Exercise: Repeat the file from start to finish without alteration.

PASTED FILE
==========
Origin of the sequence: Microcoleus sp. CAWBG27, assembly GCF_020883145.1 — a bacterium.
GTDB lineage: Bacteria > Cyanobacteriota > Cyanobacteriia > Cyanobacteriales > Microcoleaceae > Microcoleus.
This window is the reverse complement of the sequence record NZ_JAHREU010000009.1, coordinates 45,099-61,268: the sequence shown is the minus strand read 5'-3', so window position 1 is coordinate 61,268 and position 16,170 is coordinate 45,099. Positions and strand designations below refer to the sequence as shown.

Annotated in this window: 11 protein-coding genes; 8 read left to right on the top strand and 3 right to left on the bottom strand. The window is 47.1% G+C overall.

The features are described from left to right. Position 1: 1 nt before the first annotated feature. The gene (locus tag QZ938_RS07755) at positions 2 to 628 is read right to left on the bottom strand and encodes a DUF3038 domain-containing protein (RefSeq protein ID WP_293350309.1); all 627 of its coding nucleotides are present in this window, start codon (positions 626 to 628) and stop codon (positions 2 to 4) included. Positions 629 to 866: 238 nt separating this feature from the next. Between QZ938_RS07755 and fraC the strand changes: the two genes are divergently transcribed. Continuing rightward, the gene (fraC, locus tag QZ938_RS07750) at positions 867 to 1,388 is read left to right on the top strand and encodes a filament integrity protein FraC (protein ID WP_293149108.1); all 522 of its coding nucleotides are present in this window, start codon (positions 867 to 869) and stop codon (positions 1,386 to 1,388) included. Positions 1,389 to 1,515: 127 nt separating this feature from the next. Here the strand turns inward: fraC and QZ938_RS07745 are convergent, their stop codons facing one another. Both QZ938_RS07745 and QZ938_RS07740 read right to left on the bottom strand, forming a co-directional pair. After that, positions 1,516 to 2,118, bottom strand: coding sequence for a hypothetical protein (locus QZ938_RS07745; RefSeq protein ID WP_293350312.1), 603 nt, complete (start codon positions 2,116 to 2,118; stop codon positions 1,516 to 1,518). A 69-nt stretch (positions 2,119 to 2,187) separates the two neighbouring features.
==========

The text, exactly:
Origin of the sequence: Microcoleus sp. CAWBG27, assembly GCF_020883145.1 — a bacterium.
GTDB lineage: Bacteria > Cyanobacteriota > Cyanobacteriia > Cyanobacteriales > Microcoleaceae > Microcoleus.
This window is the reverse complement of the sequence record NZ_JAHREU010000009.1, coordinates 45,099-61,268: the sequence shown is the minus strand read 5'-3', so window position 1 is coordinate 61,268 and position 16,170 is coordinate 45,099. Positions and strand designations below refer to the sequence as shown.

Annotated in this window: 11 protein-coding genes; 8 read left to right on the top strand and 3 right to left on the bottom strand. The window is 47.1% G+C overall.

The features are described from left to right. Position 1: 1 nt before the first annotated feature. The gene (locus tag QZ938_RS07755) at positions 2 to 628 is read right to left on the bottom strand and encodes a DUF3038 domain-containing protein (RefSeq protein ID WP_293350309.1); all 627 of its coding nucleotides are present in this window, start codon (positions 626 to 628) and stop codon (positions 2 to 4) included. Positions 629 to 866: 238 nt separating this feature from the next. Between QZ938_RS07755 and fraC the strand changes: the two genes are divergently transcribed. Continuing rightward, the gene (fraC, locus tag QZ938_RS07750) at positions 867 to 1,388 is read left to right on the top strand and encodes a filament integrity protein FraC (protein ID WP_293149108.1); all 522 of its coding nucleotides are present in this window, start codon (positions 867 to 869) and stop codon (positions 1,386 to 1,388) included. Positions 1,389 to 1,515: 127 nt separating this feature from the next. Here the strand turns inward: fraC and QZ938_RS07745 are convergent, their stop codons facing one another. Both QZ938_RS07745 and QZ938_RS07740 read right to left on the bottom strand, forming a co-directional pair. After that, positions 1,516 to 2,118, bottom strand: coding sequence for a hypothetical protein (locus QZ938_RS07745; RefSeq protein ID WP_293350312.1), 603 nt, complete (start codon positions 2,116 to 2,118; stop codon positions 1,516 to 1,518). A 69-nt stretch (positions 2,119 to 2,187) separates the two neighbouring features.